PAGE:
Buying travel insurance after a stroke
When looking for a travel insurance quote after a stroke it may not be best to open all the familiar comparison sites on the internet, as they will all offer similar policies and prices, instead select just one to complete a quote on. Then we recommend looking for a travel insurer that specialises in medical cover and uses a medication-led risk rating tool (you will be asked to provide the name/s of your medication as well as the condition) as these policies can assess your condition based on the current risks and not just by diagnosis, therefore offering you a more tailored quote at an appropriate price. Once you have quotes from both options, comparison site and specialist provider, you can then compare cover and premiums and pick the one most suitable for you.
When completing a medical declaration it is important to note you will need to know the type of stroke you have had i.e. transient ischemic attack (TIA/mini stroke) or cerebrovascular accident (CVA/major stroke). If you are unsure it is best to contact your GP before starting the quotation, so you are able to give accurate information.
It is advised you do not fly within two weeks of having a stroke, however travel insurers may not be able to offer cover until at least six weeks after diagnosis. This time frame will differ between insurers so it may be a good idea to ask how many weeks clear you need to be before starting the quote.
If this is your first holiday since diagnosis you may need to be flexible with your destination and length of time you wish to travel. Some travel insurers may only be able to offer short haul holidays to Europe so have a few options in mind when starting your quote.
Understanding a medical excess on a travel insurance policy
Whether it’s a ‘policy excess’ or a ‘medical excess’, excesses are one of the most misunderstood terms in a travel insurance policy.
An excess is to be paid in the event of a claim and is per person unless stated otherwise in the policy wording. A medical excess relates only to a claim related to a condition that is on the medical declaration and is to be paid on top of the policy excess.
In an attempt to keep the premium as low as possible, particularly if the condition is well controlled, travel insurers may add on a medical excess; if nothing happens related to the condition but you need to claim for personal possessions then you will only have to pay the policy excess and not the medical excess.
How does a travel insurer assess a stroke?
Travelling by air can pose more of a risk if you have had a stroke, this is due to there being less oxygen at a higher altitude; as both mini and major stokes are caused by a lack of oxygen to the brain your body may not be able to cope with the changes.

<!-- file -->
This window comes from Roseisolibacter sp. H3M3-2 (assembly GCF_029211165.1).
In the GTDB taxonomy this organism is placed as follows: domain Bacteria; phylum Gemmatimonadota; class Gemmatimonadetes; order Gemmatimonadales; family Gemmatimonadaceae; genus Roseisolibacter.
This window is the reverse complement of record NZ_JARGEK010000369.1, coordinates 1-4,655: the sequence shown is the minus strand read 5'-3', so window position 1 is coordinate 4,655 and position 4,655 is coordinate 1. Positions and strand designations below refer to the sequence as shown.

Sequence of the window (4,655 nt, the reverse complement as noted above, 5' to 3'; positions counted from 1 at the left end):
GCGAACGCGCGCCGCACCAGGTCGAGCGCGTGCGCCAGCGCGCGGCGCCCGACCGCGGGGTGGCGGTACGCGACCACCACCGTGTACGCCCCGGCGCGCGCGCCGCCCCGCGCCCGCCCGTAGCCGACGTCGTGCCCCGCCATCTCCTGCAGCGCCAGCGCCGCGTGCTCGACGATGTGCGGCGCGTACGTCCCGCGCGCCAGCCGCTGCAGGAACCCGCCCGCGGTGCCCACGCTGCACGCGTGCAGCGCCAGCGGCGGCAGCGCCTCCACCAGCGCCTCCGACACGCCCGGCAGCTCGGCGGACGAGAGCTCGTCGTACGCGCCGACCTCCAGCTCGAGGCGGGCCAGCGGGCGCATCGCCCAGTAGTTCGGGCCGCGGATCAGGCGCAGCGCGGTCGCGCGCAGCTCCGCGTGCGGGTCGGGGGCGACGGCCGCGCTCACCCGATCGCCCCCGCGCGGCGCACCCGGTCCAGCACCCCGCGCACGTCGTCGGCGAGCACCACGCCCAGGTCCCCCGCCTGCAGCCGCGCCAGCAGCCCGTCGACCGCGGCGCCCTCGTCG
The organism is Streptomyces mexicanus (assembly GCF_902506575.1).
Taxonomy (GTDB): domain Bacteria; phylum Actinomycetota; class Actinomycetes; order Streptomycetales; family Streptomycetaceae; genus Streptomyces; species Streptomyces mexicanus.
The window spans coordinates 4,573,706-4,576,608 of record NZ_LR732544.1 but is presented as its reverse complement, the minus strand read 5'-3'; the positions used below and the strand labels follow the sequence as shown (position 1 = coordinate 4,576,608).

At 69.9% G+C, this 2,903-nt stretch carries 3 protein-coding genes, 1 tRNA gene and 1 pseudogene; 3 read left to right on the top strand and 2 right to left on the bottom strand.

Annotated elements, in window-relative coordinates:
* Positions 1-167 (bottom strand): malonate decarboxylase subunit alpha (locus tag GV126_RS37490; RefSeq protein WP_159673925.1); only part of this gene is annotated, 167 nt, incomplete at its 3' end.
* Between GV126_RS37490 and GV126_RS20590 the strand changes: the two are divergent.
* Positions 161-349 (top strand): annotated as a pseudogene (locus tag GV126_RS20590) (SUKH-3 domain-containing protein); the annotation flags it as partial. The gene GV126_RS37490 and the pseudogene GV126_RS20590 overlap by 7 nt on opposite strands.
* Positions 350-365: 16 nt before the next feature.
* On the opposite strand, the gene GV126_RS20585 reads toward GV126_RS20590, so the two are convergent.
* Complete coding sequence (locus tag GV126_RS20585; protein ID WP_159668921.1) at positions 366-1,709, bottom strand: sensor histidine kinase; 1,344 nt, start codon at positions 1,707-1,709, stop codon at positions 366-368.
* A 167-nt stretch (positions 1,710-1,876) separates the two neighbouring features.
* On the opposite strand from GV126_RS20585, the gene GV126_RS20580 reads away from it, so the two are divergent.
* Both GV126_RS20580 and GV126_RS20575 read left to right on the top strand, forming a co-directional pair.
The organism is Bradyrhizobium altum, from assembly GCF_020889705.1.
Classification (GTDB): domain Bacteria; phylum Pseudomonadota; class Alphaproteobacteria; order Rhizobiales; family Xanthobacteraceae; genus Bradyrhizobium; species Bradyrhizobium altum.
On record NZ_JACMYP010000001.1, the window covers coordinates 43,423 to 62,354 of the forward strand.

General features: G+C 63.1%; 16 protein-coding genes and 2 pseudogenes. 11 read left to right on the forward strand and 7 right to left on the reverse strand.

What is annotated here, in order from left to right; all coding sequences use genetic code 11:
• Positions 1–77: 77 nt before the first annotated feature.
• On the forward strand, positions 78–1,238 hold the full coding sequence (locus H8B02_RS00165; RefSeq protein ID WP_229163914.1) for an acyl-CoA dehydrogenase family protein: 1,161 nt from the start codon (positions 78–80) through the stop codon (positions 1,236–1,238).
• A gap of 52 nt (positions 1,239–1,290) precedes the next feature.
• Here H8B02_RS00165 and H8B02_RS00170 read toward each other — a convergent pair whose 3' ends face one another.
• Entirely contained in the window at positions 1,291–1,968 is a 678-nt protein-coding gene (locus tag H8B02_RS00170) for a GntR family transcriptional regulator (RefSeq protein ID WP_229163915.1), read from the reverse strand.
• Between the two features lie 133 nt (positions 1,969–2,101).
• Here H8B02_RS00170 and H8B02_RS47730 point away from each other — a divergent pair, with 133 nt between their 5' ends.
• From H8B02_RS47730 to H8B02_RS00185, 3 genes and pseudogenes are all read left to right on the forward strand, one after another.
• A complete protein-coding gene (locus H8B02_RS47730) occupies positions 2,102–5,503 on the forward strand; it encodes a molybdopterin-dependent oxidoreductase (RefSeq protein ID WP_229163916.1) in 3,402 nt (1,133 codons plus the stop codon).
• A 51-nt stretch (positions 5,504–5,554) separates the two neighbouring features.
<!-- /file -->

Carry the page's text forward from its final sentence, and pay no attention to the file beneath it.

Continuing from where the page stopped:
As part of the medical declaration, the travel insurer will ask you to confirm if you are able to climb a flight of household stairs or walk more than 200 metres without getting breathless – if you are able to do this with ease, you are more likely to be able to cope with the lower oxygen levels in flight.
Following a stroke some patients will experience paralysis which could put you at risk of blood clots, deep vein thrombosis or an embolism, particularly on long haul flights. In order to prevent blood clots, it is advised you wear flight socks and move around regularly, if your mobility is limited try lifting your heel off the floor a couple of times.
Bespoke medical declarations
Sometimes a medical condition is a little more complex than first anticipated and you may find you are not able to get a travel insurance quote even though your doctor and consultant have said you are fit to fly. We understand how frustrating this can be and recommend you look for a specialist medical travel insurance policy that offers a bespoke medical declaration service.
Very few insurers have this but it means an advisor trained in medical screening will speak with you and ask a few more questions to get a clearer understanding of your condition before deciding if they can provide you cover. This process could take up to two weeks so make sure you look at booking your travel insurance well in advance of your departure date.
When looking for a travel insurance quote after a stroke it may not be best to open all the familiar comparison sites on the internet as they will all offer similar policies and prices.
If you have had a stroke it is likely you will have been prescribed an anticoagulant (blood thinner) such as Warfarin, Rivaroxaban or Clopidogrel.
Going on holiday after a stroke could be just what you need, but it may mean you need to spend a little longer planning where you are going to go and how you are going to get there.